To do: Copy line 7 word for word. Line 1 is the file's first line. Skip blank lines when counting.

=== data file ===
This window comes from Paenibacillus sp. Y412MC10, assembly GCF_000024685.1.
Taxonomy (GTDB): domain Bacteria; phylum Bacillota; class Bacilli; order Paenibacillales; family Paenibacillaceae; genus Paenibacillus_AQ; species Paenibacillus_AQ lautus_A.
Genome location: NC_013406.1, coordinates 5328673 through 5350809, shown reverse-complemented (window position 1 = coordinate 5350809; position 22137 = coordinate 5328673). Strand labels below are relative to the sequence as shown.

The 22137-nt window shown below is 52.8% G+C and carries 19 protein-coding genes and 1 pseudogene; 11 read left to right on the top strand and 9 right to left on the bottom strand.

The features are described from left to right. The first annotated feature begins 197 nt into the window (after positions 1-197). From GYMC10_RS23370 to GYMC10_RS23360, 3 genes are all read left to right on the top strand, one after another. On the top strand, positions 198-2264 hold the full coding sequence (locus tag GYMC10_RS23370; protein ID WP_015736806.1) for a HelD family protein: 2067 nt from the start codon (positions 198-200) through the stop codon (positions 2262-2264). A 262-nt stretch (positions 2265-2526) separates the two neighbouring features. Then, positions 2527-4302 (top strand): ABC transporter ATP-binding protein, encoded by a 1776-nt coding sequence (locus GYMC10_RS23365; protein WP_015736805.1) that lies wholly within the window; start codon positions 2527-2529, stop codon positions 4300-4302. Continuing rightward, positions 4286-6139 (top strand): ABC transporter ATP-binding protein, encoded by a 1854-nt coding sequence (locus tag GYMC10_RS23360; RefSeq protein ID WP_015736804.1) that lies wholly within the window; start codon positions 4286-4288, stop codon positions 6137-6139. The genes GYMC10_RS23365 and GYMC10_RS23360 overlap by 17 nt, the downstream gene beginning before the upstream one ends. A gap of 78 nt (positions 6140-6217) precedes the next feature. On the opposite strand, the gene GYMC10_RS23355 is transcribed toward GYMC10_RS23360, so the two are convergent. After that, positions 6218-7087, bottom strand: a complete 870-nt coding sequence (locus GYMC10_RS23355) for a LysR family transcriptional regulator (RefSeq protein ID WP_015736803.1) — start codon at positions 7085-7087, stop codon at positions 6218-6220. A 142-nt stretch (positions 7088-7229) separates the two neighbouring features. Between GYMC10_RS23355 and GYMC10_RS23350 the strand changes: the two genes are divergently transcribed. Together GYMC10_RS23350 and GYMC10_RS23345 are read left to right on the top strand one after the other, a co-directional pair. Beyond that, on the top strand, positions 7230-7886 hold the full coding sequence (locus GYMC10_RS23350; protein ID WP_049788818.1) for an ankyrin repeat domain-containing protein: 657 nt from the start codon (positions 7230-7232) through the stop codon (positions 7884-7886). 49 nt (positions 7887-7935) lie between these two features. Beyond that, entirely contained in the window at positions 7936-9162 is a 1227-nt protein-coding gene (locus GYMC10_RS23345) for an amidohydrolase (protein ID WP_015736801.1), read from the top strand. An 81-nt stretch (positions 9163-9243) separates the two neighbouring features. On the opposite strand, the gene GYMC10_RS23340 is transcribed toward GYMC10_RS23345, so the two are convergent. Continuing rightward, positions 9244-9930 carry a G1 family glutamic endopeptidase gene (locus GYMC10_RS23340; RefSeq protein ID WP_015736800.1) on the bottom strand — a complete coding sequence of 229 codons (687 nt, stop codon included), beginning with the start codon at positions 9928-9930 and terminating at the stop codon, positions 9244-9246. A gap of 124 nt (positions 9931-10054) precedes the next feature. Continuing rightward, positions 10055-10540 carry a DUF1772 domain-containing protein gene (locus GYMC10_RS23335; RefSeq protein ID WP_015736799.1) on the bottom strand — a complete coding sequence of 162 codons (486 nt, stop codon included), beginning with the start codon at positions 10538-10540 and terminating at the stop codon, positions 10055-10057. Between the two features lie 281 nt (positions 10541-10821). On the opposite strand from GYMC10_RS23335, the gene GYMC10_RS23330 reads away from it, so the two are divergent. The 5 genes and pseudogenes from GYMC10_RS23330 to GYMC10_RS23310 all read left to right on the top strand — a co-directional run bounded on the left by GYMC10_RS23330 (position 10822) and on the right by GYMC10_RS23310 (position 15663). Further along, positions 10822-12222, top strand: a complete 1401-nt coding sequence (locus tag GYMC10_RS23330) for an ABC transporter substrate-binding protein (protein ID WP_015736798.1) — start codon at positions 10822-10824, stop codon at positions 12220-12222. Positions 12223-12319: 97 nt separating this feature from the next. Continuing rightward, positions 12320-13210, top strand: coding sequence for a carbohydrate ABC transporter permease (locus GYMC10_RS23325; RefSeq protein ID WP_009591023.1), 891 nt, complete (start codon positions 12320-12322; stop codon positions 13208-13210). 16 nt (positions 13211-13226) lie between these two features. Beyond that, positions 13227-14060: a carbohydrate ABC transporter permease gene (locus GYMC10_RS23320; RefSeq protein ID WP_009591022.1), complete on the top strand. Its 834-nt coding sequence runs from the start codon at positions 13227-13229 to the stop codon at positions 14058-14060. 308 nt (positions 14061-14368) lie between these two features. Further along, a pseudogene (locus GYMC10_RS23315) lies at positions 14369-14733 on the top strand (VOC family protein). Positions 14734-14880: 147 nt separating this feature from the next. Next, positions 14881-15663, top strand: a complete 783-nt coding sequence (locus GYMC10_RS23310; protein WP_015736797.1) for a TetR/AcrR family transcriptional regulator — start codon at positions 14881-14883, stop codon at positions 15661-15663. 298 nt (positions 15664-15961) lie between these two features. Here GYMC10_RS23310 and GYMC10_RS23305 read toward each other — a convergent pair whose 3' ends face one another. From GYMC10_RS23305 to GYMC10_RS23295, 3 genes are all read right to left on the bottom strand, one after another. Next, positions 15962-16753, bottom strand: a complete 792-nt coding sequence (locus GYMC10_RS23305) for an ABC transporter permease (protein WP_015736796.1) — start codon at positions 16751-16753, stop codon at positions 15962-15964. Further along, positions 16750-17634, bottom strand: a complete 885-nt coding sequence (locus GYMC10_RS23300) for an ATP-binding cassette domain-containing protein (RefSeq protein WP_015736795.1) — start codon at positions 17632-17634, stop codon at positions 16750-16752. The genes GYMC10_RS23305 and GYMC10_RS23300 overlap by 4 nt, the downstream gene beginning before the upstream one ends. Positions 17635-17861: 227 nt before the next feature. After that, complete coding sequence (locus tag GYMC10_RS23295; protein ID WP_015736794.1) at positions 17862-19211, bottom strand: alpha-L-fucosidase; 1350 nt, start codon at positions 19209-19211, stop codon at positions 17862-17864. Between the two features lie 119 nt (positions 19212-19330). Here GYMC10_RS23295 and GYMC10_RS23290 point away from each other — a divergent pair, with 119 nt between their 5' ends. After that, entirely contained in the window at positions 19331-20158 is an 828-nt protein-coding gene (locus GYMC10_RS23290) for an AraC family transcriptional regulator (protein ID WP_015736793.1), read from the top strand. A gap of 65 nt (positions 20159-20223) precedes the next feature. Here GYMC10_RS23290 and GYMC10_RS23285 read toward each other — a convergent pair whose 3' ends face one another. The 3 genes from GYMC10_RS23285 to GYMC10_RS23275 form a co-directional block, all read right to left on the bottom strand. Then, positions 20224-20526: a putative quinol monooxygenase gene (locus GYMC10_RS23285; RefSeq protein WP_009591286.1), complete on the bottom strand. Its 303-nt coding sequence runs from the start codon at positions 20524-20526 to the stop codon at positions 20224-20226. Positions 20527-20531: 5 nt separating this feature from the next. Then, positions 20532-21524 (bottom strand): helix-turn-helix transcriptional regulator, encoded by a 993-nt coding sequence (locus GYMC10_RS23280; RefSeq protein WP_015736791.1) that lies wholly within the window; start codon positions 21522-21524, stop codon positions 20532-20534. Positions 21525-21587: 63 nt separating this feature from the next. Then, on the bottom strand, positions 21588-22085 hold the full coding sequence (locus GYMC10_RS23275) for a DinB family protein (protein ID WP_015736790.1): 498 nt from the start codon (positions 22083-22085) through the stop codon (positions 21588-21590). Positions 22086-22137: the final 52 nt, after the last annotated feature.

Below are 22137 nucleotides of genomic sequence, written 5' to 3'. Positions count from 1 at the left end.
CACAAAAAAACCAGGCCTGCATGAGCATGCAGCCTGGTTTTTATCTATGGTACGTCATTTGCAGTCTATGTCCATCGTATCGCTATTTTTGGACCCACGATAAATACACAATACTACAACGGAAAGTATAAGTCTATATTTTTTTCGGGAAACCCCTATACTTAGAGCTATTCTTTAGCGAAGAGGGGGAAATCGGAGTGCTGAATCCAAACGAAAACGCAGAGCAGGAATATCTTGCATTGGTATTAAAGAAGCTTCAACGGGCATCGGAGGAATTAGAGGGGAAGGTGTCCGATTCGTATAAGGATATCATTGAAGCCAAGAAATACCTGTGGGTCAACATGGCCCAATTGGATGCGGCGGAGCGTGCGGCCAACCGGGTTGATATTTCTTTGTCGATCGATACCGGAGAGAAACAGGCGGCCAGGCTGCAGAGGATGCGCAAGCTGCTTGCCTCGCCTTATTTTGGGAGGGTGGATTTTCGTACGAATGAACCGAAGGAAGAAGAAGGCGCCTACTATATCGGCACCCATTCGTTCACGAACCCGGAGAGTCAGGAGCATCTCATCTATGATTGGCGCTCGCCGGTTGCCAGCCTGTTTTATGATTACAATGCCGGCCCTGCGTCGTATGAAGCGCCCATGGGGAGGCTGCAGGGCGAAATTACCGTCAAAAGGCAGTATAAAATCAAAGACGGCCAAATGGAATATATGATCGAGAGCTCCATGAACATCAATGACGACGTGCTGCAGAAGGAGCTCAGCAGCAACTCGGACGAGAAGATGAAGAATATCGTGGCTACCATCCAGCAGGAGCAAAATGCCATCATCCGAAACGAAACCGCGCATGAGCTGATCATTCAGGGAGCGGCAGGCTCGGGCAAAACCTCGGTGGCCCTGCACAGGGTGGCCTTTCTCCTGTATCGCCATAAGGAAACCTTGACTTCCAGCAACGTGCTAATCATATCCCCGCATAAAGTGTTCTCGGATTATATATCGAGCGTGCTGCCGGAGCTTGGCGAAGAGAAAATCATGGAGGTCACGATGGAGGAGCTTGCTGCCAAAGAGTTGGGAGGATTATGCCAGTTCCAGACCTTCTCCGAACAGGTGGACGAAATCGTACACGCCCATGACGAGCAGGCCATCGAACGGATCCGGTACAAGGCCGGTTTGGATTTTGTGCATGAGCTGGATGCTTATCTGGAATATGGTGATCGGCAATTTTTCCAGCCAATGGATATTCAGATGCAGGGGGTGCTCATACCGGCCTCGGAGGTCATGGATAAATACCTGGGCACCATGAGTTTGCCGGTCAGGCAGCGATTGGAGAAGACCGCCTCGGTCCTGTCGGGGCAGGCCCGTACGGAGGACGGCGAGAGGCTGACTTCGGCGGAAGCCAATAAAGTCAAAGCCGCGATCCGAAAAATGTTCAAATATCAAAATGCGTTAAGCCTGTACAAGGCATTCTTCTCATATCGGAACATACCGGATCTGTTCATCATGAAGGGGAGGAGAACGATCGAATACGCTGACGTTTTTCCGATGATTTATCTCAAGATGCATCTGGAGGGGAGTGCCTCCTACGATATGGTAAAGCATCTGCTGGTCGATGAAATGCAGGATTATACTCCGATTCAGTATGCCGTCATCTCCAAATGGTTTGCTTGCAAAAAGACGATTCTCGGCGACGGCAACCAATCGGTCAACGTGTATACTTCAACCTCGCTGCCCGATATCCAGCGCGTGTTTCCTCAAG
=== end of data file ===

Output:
CACAAAAAAACCAGGCCTGCATGAGCATGCAGCCTGGTTTTTATCTATGGTACGTCATTTGCAGTCTATGTCCATCGTATCGCTATTTTTGGACCCACGATAAATACACAATACTACAACGGAAAGTATAAGTCTATATTTTTTTCGGGAAACCCCTATACTTAGAGCTATTCTTTAGCGAAGAGGGGGAAATCGGAGTGCTGAATCCAAACGAAAACGCAGAGCAGGAATATCTTGCATTGGTATTAAAGAAGCTTCAACGGGCATCGGAGGAATTAGAGGGGAAGGTGTCCGATTCGTATAAGGATATCATTGAAGCCAAGAAATACCTGTGGGTCAACATGGCCCAATTGGATGCGGCGGAGCGTGCGGCCAACCGGGTTGATATTTCTTTGTCGATCGATACCGGAGAGAAACAGGCGGCCAGGCTGCAGAGGATGCGCAAGCTGCTTGCCTCGCCTTATTTTGGGAGGGTGGATTTTCGTACGAATGAACCGAAGGAAGAAGAAGGCGCCTACTATATCGGCACCCATTCGTTCACGAACCCGGAGAGTCAGGAGCATCTCATCTATGATTGGCGCTCGCCGGTTGCCAGCCTGTTTTATGATTACAATGCCGGCCCTGCGTCGTATGAAGCGCCCATGGGGAGGCTGCAGGGCGAAATTACCGTCAAAAGGCAGTATAAAATCAAAGACGGCCAAATGGAATATATGATCGAGAGCTCCATGAACATCAATGACGACGTGCTGCAGAAGGAGCTCAGCAGCAACTCGGACGAGAAGATGAAGAATATCGTGGCTACCATCCAGCAGGAGCAAAATGCCATCATCCGAAACGAAACCGCGCATGAGCTGATCATTCAGGGAGCGGCAGGCTCGGGCAAAACCTCGGTGGCCCTGCACAGGGTGGCCTTTCTCCTGTATCGCCATAAGGAAACCTTGACTTCCAGCAACGTGCTAATCATATCCCCGCATAAAGTGTTCTCGGATTATATATCGAGCGTGCTGCCGGAGCTTGGCGAAGAGAAAATCATGGAGGTCACGATGGAGGAGCTTGCTGCCAAAGAGTTGGGAGGATTATGCCAGTTCCAGACCTTCTCCGAACAGGTGGACGAAATCGTACACGCCCATGACGAGCAGGCCATCGAACGGATCCGGTACAAGGCCGGTTTGGATTTTGTGCATGAGCTGGATGCTTATCTGGAATATGGTGATCGGCAATTTTTCCAGCCAATGGATATTCAGATGCAGGGGGTGCTCATACCGGCCTCGGAGGTCATGGATAAATACCTGGGCACCATGAGTTTGCCGGTCAGGCAGCGATTGGAGAAGACCGCCTCGGTCCTGTCGGGGCAGGCCCGTACGGAGGACGGCGAGAGGCTGACTTCGGCGGAAGCCAATAAAGTCAAAGCCGCGATCCGAAAAATGTTCAAATATCAAAATGCGTTAAGCCTGTACAAGGCATTCTTCTCATATCGGAACATACCGGATCTGTTCATCATGAAGGGGAGGAGAACGATCGAATACGCTGACGTTTTTCCGATGATTTATCTCAAGATGCATCTGGAGGGGAGTGCCTCCTACGATATGGTAAAGCATCTGCTGGTCGATGAAATGCAGGATTATACTCCGATTCAGTATGCCGTCATCTCCAAATGGTTTGCTTGCAAAAAGACGATTCTCGGCGACGGCAACCAATCGGTCAACGTGTATACTTCAACCTCGCTGCCCGATATCCAGCGCGTGTTTCCTCAAG